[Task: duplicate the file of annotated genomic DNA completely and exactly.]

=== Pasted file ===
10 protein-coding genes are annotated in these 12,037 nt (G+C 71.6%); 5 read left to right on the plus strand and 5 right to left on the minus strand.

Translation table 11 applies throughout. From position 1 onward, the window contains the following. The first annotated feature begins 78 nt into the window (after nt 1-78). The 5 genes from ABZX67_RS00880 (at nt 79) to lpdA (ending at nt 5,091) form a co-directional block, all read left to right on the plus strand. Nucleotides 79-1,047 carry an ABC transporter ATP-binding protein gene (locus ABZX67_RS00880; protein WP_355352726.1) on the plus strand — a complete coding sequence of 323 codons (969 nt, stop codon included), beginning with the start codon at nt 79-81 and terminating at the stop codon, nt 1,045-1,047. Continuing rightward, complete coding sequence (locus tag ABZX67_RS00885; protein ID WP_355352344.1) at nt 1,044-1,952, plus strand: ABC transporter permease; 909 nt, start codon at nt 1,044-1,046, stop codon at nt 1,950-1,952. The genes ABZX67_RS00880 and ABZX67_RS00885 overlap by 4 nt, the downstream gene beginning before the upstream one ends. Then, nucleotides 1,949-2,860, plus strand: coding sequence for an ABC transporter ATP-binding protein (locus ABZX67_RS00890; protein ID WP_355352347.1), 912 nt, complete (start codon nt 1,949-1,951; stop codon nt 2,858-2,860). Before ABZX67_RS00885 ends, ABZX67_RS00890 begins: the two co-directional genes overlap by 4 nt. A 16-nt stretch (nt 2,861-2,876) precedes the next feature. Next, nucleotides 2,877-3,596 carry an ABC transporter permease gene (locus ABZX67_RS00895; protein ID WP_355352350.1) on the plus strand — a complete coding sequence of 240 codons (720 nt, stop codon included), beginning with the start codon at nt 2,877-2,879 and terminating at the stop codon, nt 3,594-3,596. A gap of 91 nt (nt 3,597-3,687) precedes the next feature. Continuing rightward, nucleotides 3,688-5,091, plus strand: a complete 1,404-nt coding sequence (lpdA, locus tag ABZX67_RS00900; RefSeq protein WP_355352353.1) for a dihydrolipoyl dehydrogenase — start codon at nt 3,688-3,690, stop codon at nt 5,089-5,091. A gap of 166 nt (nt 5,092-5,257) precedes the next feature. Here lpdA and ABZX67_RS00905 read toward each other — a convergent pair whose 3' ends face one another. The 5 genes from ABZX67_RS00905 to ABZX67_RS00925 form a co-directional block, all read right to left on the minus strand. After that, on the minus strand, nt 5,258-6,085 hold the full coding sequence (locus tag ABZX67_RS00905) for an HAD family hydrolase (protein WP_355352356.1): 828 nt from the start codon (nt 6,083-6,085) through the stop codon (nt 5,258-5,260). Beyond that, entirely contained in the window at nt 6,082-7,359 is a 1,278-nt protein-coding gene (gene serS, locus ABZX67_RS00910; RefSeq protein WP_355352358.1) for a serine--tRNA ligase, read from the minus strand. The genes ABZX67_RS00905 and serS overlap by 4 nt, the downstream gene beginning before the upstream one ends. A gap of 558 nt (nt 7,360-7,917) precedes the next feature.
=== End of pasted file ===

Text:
10 protein-coding genes are annotated in these 12,037 nt (G+C 71.6%); 5 read left to right on the plus strand and 5 right to left on the minus strand.

Translation table 11 applies throughout. From position 1 onward, the window contains the following. The first annotated feature begins 78 nt into the window (after nt 1-78). The 5 genes from ABZX67_RS00880 (at nt 79) to lpdA (ending at nt 5,091) form a co-directional block, all read left to right on the plus strand. Nucleotides 79-1,047 carry an ABC transporter ATP-binding protein gene (locus ABZX67_RS00880; protein WP_355352726.1) on the plus strand — a complete coding sequence of 323 codons (969 nt, stop codon included), beginning with the start codon at nt 79-81 and terminating at the stop codon, nt 1,045-1,047. Continuing rightward, complete coding sequence (locus tag ABZX67_RS00885; protein ID WP_355352344.1) at nt 1,044-1,952, plus strand: ABC transporter permease; 909 nt, start codon at nt 1,044-1,046, stop codon at nt 1,950-1,952. The genes ABZX67_RS00880 and ABZX67_RS00885 overlap by 4 nt, the downstream gene beginning before the upstream one ends. Then, nucleotides 1,949-2,860, plus strand: coding sequence for an ABC transporter ATP-binding protein (locus ABZX67_RS00890; protein ID WP_355352347.1), 912 nt, complete (start codon nt 1,949-1,951; stop codon nt 2,858-2,860). Before ABZX67_RS00885 ends, ABZX67_RS00890 begins: the two co-directional genes overlap by 4 nt. A 16-nt stretch (nt 2,861-2,876) precedes the next feature. Next, nucleotides 2,877-3,596 carry an ABC transporter permease gene (locus ABZX67_RS00895; protein ID WP_355352350.1) on the plus strand — a complete coding sequence of 240 codons (720 nt, stop codon included), beginning with the start codon at nt 2,877-2,879 and terminating at the stop codon, nt 3,594-3,596. A gap of 91 nt (nt 3,597-3,687) precedes the next feature. Continuing rightward, nucleotides 3,688-5,091, plus strand: a complete 1,404-nt coding sequence (lpdA, locus tag ABZX67_RS00900; RefSeq protein WP_355352353.1) for a dihydrolipoyl dehydrogenase — start codon at nt 3,688-3,690, stop codon at nt 5,089-5,091. A gap of 166 nt (nt 5,092-5,257) precedes the next feature. Here lpdA and ABZX67_RS00905 read toward each other — a convergent pair whose 3' ends face one another. The 5 genes from ABZX67_RS00905 to ABZX67_RS00925 form a co-directional block, all read right to left on the minus strand. After that, on the minus strand, nt 5,258-6,085 hold the full coding sequence (locus tag ABZX67_RS00905) for an HAD family hydrolase (protein WP_355352356.1): 828 nt from the start codon (nt 6,083-6,085) through the stop codon (nt 5,258-5,260). Beyond that, entirely contained in the window at nt 6,082-7,359 is a 1,278-nt protein-coding gene (gene serS, locus ABZX67_RS00910; RefSeq protein WP_355352358.1) for a serine--tRNA ligase, read from the minus strand. The genes ABZX67_RS00905 and serS overlap by 4 nt, the downstream gene beginning before the upstream one ends. A gap of 558 nt (nt 7,360-7,917) precedes the next feature.